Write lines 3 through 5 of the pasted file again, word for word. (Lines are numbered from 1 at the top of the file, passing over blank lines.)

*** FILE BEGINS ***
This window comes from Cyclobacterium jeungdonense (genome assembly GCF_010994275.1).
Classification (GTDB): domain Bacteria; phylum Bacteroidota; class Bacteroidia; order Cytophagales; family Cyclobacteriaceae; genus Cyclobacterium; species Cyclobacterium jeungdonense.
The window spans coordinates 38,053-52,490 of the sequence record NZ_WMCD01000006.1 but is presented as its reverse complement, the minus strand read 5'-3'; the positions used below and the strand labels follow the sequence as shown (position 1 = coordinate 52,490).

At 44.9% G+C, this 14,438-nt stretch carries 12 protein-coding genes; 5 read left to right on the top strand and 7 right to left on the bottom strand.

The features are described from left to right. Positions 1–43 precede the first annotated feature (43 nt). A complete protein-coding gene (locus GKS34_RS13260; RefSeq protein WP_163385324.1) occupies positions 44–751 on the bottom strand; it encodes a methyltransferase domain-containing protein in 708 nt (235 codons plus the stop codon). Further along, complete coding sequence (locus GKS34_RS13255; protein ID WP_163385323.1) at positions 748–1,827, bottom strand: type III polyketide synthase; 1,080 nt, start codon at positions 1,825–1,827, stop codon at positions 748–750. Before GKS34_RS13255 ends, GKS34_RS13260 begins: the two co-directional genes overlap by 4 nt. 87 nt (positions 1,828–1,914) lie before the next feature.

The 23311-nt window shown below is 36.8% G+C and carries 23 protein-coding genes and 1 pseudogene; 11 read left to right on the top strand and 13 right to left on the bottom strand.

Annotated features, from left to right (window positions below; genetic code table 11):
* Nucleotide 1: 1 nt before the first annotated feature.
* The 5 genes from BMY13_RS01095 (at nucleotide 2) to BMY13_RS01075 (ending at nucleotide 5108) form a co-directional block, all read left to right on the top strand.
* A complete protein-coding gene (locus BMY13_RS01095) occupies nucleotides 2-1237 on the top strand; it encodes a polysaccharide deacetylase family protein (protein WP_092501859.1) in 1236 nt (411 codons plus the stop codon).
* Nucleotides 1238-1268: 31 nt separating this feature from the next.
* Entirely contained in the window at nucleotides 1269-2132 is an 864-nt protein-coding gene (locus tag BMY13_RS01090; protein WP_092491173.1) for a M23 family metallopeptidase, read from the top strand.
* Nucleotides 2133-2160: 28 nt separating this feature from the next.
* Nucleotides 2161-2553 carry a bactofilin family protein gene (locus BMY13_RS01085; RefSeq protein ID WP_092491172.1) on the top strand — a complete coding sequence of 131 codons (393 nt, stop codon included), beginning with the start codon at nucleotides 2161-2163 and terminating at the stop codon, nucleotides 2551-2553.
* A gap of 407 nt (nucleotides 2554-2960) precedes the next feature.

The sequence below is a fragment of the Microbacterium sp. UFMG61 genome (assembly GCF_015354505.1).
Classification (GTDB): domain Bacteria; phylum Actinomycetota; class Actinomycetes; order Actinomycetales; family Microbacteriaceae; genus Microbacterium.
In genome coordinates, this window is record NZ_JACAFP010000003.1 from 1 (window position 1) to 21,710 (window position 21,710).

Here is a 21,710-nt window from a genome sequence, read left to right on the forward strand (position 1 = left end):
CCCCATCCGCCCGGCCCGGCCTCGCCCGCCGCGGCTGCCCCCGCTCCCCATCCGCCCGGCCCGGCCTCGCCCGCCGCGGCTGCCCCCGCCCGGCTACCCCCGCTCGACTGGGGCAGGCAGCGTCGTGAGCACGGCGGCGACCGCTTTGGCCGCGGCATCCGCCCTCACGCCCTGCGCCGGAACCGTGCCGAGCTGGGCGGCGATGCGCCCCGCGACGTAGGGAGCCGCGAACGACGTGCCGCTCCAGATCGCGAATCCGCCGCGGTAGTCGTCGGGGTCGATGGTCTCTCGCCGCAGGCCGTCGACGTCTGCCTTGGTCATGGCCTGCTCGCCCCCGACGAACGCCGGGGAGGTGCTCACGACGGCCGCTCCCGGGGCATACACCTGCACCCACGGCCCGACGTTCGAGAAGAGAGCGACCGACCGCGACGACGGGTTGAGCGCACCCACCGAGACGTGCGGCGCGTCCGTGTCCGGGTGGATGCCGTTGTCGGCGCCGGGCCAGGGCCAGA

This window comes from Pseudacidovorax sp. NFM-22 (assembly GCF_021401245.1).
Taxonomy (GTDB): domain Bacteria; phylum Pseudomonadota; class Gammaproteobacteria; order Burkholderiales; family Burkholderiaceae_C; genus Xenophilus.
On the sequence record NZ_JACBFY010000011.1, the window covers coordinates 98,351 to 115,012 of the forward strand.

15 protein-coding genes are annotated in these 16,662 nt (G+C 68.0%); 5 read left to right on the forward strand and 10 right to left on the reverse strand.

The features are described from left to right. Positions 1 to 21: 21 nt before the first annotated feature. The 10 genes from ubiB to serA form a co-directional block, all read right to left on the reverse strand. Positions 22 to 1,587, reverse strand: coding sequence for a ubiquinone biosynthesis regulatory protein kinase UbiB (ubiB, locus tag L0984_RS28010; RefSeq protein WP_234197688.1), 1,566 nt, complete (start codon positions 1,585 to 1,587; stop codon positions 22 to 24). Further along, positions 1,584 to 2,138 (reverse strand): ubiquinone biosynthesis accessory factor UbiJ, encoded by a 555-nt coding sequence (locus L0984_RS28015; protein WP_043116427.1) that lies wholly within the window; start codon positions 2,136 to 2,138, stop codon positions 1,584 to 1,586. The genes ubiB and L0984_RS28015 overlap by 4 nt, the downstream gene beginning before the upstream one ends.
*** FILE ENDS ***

The window spans coordinates 38,053-52,490 of the sequence record NZ_WMCD01000006.1 but is presented as its reverse complement, the minus strand read 5'-3'; the positions used below and the strand labels follow the sequence as shown (position 1 = coordinate 52,490).

At 44.9% G+C, this 14,438-nt stretch carries 12 protein-coding genes; 5 read left to right on the top strand and 7 right to left on the bottom strand.

The features are described from left to right. Positions 1–43 precede the first annotated feature (43 nt). A complete protein-coding gene (locus GKS34_RS13260; RefSeq protein WP_163385324.1) occupies positions 44–751 on the bottom strand; it encodes a methyltransferase domain-containing protein in 708 nt (235 codons plus the stop codon). Further along, complete coding sequence (locus GKS34_RS13255; protein ID WP_163385323.1) at positions 748–1,827, bottom strand: type III polyketide synthase; 1,080 nt, start codon at positions 1,825–1,827, stop codon at positions 748–750. Before GKS34_RS13255 ends, GKS34_RS13260 begins: the two co-directional genes overlap by 4 nt. 87 nt (positions 1,828–1,914) lie before the next feature.